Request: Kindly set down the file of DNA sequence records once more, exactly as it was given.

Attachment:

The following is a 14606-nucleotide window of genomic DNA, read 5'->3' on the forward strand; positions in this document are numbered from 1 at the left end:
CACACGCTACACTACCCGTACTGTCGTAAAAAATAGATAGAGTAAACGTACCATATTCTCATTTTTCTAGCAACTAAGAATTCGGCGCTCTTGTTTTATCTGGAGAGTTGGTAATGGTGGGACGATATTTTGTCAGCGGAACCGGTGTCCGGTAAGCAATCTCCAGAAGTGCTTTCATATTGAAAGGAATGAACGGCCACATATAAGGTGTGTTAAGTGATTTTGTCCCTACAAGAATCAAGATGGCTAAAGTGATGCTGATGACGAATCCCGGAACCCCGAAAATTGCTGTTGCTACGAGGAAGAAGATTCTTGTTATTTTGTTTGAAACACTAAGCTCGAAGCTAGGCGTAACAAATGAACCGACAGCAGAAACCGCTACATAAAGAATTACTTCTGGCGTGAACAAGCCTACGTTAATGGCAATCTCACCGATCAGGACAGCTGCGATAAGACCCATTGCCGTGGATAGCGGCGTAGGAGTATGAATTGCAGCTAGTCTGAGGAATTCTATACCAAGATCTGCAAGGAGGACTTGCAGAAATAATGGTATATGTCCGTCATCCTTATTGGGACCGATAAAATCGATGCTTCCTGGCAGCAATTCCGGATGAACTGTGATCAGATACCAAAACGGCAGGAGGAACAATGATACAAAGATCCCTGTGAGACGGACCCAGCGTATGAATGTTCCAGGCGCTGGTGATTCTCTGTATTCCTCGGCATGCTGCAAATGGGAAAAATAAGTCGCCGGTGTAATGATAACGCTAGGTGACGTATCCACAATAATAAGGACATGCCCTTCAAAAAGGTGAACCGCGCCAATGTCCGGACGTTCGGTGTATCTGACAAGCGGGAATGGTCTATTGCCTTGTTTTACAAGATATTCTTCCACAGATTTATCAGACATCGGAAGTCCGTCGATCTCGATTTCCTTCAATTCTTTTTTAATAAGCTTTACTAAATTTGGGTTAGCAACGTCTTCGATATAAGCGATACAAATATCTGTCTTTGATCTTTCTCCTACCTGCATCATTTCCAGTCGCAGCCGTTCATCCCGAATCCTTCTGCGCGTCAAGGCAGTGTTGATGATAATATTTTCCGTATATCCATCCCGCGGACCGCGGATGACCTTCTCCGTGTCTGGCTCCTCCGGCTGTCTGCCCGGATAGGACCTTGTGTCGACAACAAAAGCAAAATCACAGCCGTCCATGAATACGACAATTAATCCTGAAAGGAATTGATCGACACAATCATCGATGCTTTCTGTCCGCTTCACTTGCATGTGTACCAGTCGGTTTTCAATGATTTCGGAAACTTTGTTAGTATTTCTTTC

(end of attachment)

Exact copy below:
The following is a 14606-nucleotide window of genomic DNA, read 5'->3' on the forward strand; positions in this document are numbered from 1 at the left end:
CACACGCTACACTACCCGTACTGTCGTAAAAAATAGATAGAGTAAACGTACCATATTCTCATTTTTCTAGCAACTAAGAATTCGGCGCTCTTGTTTTATCTGGAGAGTTGGTAATGGTGGGACGATATTTTGTCAGCGGAACCGGTGTCCGGTAAGCAATCTCCAGAAGTGCTTTCATATTGAAAGGAATGAACGGCCACATATAAGGTGTGTTAAGTGATTTTGTCCCTACAAGAATCAAGATGGCTAAAGTGATGCTGATGACGAATCCCGGAACCCCGAAAATTGCTGTTGCTACGAGGAAGAAGATTCTTGTTATTTTGTTTGAAACACTAAGCTCGAAGCTAGGCGTAACAAATGAACCGACAGCAGAAACCGCTACATAAAGAATTACTTCTGGCGTGAACAAGCCTACGTTAATGGCAATCTCACCGATCAGGACAGCTGCGATAAGACCCATTGCCGTGGATAGCGGCGTAGGAGTATGAATTGCAGCTAGTCTGAGGAATTCTATACCAAGATCTGCAAGGAGGACTTGCAGAAATAATGGTATATGTCCGTCATCCTTATTGGGACCGATAAAATCGATGCTTCCTGGCAGCAATTCCGGATGAACTGTGATCAGATACCAAAACGGCAGGAGGAACAATGATACAAAGATCCCTGTGAGACGGACCCAGCGTATGAATGTTCCAGGCGCTGGTGATTCTCTGTATTCCTCGGCATGCTGCAAATGGGAAAAATAAGTCGCCGGTGTAATGATAACGCTAGGTGACGTATCCACAATAATAAGGACATGCCCTTCAAAAAGGTGAACCGCGCCAATGTCCGGACGTTCGGTGTATCTGACAAGCGGGAATGGTCTATTGCCTTGTTTTACAAGATATTCTTCCACAGATTTATCAGACATCGGAAGTCCGTCGATCTCGATTTCCTTCAATTCTTTTTTAATAAGCTTTACTAAATTTGGGTTAGCAACGTCTTCGATATAAGCGATACAAATATCTGTCTTTGATCTTTCTCCTACCTGCATCATTTCCAGTCGCAGCCGTTCATCCCGAATCCTTCTGCGCGTCAAGGCAGTGTTGATGATAATATTTTCCGTATATCCATCCCGCGGACCGCGGATGACCTTCTCCGTGTCTGGCTCCTCCGGCTGTCTGCCCGGATAGGACCTTGTGTCGACAACAAAAGCAAAATCACAGCCGTCCATGAATACGACAATTAATCCTGAAAGGAATTGATCGACACAATCATCGATGCTTTCTGTCCGCTTCACTTGCATGTGTACCAGTCGGTTTTCAATGATTTCGGAAACTTTGTTAGTATTTCTTTC